Woods to Know: Honduran Rosewood | Canadian Woodworking & Home Improvement

Woods to Know: Honduran Rosewood

Honduran Rosewood (Dalbergia stevensonii)

by Peter MacSween

There can be no doubt that the Rosewoods are the most valued, most sought after and the most revered of the woods available to the woodworker.  Whether it is their strikingly beautiful appearance, their seductive scent or even the lure of using a rare tropical wood, the Rosewoods found themselves incorporated into all types of woodworking projects from fine furniture to musical instruments.  Ultimately, this has led to their downfall.  Rosewoods are the most exploited wildlife products in the world, and all 300 species find themselves protected by a CITES level two designation.  Hopefully, this will help curtail the illegal exploitation of these woods and help foster a resurgent population.
The story of the Honduran Rosewood is the story of all of the Rosewoods and neatly summarizes the history of this great family of woods.  Honduran Rosewood is a medium size tree that grows up to 100 feet in height and up to 3 feet in diameter.  It is harvested in Belize, Guatemala and southern Mexico.  Like all Rosewoods, it is hard, heavy and dense.  It is straight grained with a fine to medium texture.  It also possesses the alluring 'rose-like' scent common to many Rosewoods and most evident in freshly cut wood. 


The heartwood is a brownish-red to a more common brownish-mauve.  There can be shades of purple as well as dark brown to black lines superimposed on top of the background colours.  The sapwood is sharply demarcated yellowish white.  It can contain small stable pin knots that resemble the 'birds-eyes' often seen in domestic maple. 
Honduran Rosewood is suitable for fine furniture and all turnery projects.  It possesses superior acoustic properties and that is its major claim to fame.  Its bell-like tone when struck make it the wood of choice for marimba bars and xylophones.  It is also popular in the luthier community for instrument finger boards as well as guitar back and sides.  Some instrument builders consider it to be the best substitute for Brazilian Rosewood the standard for backs and sides.
It  can be difficult to work and machine due to its high density.  It will dull cutting edges and will ride on top of your jointer head.  Tooling must be sharp and you must take small incremental passes when machining.  Nails and screws must obviously be predrilled.  The wood is oily making gluing a challenge.  Too much clamp pressure will starve joints of glue.  Acetone can be used to remove the oils in the wood but this must be done immediately before applying the glue as the oils can migrate back to the surface.  Some woodworkers prefer to use epoxies instead, but they are expensive.  The wood finishes beautifully, but the colours in the wood can bleed into adjacent surfaces if strong solvents are used.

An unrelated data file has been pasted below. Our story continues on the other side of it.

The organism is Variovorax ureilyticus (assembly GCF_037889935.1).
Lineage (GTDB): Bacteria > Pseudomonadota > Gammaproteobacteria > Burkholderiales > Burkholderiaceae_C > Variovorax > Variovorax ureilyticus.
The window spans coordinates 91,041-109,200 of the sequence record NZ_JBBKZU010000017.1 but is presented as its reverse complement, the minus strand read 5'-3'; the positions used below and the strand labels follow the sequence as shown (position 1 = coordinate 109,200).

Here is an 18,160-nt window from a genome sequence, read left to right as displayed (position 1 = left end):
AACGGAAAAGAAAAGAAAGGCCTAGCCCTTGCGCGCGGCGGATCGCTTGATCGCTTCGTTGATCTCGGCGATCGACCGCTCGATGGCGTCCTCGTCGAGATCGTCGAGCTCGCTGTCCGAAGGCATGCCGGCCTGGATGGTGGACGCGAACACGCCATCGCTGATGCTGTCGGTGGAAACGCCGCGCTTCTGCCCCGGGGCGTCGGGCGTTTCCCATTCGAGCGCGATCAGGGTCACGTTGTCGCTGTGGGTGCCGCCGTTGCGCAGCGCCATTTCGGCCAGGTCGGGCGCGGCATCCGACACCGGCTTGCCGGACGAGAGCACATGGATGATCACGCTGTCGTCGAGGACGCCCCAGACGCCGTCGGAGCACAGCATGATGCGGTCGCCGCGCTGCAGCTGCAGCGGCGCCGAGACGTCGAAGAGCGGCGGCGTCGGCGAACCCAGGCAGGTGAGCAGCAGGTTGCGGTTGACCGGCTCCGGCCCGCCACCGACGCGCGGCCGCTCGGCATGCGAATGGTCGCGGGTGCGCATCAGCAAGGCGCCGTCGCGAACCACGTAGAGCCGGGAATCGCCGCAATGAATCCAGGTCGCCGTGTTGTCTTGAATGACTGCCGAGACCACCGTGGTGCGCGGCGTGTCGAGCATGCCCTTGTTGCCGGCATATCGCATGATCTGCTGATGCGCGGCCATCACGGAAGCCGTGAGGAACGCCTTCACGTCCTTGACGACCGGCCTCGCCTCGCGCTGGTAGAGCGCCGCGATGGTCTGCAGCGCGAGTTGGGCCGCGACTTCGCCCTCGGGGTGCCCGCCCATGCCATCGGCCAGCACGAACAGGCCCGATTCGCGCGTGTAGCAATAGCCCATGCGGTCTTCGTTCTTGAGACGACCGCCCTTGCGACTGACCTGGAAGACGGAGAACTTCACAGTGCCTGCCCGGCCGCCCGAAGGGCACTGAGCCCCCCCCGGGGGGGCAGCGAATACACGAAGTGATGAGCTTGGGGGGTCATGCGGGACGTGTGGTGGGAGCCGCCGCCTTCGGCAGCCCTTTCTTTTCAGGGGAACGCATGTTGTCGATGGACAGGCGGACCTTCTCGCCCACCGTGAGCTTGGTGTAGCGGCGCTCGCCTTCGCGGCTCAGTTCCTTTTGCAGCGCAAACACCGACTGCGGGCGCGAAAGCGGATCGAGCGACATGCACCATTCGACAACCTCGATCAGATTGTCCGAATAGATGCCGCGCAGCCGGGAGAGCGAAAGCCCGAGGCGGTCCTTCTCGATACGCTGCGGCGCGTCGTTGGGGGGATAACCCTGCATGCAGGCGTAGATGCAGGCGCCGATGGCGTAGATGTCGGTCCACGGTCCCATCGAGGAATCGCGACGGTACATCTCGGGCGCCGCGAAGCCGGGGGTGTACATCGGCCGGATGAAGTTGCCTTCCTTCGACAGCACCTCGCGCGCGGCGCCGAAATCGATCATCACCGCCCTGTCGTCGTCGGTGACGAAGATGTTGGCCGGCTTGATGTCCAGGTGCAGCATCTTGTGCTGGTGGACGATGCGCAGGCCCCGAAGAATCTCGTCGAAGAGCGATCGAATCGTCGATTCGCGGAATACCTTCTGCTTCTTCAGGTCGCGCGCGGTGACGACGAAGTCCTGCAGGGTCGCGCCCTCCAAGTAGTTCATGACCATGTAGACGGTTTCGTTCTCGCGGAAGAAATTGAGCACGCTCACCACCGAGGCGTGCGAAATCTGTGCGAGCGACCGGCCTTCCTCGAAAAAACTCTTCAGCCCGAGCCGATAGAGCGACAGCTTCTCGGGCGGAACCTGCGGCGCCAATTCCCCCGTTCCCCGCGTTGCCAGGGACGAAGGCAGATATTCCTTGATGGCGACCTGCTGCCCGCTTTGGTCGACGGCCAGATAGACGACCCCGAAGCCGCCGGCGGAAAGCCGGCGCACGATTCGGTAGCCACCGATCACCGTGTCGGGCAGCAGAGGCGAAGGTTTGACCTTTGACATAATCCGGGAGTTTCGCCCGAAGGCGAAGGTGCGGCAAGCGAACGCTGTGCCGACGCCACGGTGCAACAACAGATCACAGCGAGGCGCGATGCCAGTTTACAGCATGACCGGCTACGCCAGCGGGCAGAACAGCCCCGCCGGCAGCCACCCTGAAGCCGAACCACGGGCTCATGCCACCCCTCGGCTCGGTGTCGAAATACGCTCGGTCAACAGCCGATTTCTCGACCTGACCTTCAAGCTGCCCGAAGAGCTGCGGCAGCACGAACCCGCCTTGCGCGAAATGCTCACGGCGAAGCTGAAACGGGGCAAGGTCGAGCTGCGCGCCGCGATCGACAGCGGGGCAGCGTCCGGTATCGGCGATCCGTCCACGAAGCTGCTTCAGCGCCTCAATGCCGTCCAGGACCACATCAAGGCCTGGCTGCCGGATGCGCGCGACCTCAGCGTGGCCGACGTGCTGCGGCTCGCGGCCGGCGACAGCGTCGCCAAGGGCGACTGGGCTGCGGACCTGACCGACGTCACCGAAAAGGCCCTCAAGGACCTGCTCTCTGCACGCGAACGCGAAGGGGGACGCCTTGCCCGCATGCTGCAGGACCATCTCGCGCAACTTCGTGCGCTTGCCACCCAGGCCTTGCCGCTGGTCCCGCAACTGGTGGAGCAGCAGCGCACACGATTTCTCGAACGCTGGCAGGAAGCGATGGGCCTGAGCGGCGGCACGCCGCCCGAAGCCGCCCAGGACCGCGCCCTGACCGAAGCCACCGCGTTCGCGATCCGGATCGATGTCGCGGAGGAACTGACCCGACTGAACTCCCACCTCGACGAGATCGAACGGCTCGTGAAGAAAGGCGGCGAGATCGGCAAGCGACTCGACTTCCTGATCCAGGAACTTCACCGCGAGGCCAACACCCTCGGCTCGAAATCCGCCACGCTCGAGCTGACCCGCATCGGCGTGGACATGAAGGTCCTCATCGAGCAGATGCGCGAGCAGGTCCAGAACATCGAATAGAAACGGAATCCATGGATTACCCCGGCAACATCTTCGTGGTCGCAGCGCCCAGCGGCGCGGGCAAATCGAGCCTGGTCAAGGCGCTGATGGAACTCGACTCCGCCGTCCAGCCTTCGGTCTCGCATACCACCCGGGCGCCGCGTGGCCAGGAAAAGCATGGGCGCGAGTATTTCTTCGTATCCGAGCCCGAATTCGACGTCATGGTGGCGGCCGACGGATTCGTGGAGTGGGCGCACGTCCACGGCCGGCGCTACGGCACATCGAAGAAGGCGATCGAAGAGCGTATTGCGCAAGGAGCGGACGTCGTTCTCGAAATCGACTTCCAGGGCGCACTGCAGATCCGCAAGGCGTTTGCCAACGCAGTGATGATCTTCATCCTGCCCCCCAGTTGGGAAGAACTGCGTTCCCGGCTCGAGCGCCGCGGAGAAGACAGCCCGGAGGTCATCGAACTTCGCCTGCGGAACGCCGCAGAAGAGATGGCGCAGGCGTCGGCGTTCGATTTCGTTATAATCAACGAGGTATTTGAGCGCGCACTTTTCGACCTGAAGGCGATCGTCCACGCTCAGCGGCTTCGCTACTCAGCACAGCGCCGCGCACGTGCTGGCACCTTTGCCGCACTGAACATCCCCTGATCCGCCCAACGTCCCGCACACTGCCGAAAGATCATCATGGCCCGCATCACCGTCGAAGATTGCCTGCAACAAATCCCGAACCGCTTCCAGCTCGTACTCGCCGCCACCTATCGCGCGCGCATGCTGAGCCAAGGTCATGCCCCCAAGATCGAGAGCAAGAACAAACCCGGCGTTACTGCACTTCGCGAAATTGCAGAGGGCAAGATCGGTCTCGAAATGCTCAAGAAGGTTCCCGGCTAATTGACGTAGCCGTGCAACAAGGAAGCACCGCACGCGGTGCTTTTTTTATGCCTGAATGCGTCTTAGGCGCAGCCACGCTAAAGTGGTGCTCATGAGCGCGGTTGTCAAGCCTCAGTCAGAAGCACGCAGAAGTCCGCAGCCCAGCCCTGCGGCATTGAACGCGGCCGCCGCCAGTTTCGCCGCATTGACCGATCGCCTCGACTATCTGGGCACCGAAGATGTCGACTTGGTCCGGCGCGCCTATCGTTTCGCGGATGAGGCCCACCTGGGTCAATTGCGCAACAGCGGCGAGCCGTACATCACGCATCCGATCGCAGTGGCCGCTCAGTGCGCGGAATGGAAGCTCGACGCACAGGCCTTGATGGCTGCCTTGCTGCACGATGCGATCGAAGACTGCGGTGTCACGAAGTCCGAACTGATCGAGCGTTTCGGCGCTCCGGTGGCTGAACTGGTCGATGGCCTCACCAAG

Honduran Rosewood end grain
Honduran Rosewood is rare and harvesting countries have imposed logging restrictions; however, this has failed to slow demand or stop illegal exploitation.   This is where Honduran Rosewood exemplifies the story of all the Rosewoods.  They are suffering from a seven fold increase in trade since 2005. The trade is driven by the Chinese market where a burgeoning middle class has demanded a distinctive style of furniture made almost exclusively with Rosewoods. 
Illegal logging has supplied much of this demand and as stocks declined in Southeast Asia, the illegal traders turned their eyes to Africa, South and Central America.  Honduran Rosewood was soon a victim and stocks in Central America began to plummet.   This illegal harvesting not only affected Rosewood stocks but other species sharing the same forests.  The entire Dalbergia genus was placed under the CITES II designation.   Extensive permits are now required for importing and exporting these species. 
Hopefully, given time these measures will stabilize the Rosewood populations and a recovery will begin.  In the meantime, woodworkers looking for Honduran Rosewood can still find small blocks and squares as well as musical instrument parts.  Shop at reputable dealers who can produce the paperwork to ensure your purchase is from legally obtained material.  I have several small pieces of various Rosewoods which I will use judiciously, perhaps when making box, door or small tool handles.  A little bit of Rosewood goes a long way.  Even these small pieces will serve to remind me of this wood's beauty and to be patient for the return of this historic family of woods. 
Average Dried Weight64 lbs/ft³A measure of its weight at 12% moisture and an ambient temperature of 70°F.
Specific Gravity1.03A measure of the ratio of its density compared to water (at 12% MC)
ShrinkageRadial: n.a.
Tangential: n.a.
Volumetric: n.a.
Radial (the amount of crosswise shrinkage);
Tangential (the amount of lengthwise shrinkage);
Volumetric (the total amount of shrinkage.)
T/R Ration.a.A measure of the uniformity of tangential to radial shrinkage.
Janka Hardness2,200 lbfA measure of resistance to denting and abrasion.
Crushing Strengthn.a.A measure of compression strength parallel to the grain.
Heartwood color can range from a deep brownish-purple to a light-brown. Most common is a brownish-mauve color. Clearly demarcated sapwood is a pale yellow.
GrainStraight or slightly interlocked.
TextureFine to medium.
Can be somewhat difficult to machine, and tends to ride over jointer blades, and has a moderate blunting effect on cutting edges. Because of its high oil content, gluing can be problematic, and the wood’s color can bleed into surrounding wood when applying a finish. Turns well.
Fine furniture, musical instruments, veneer, turned and other specialty wood objects.
PriceSupplies can be erratic. Check with your local dealer.
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Photos and Specifications Courtesy of: The Wood Database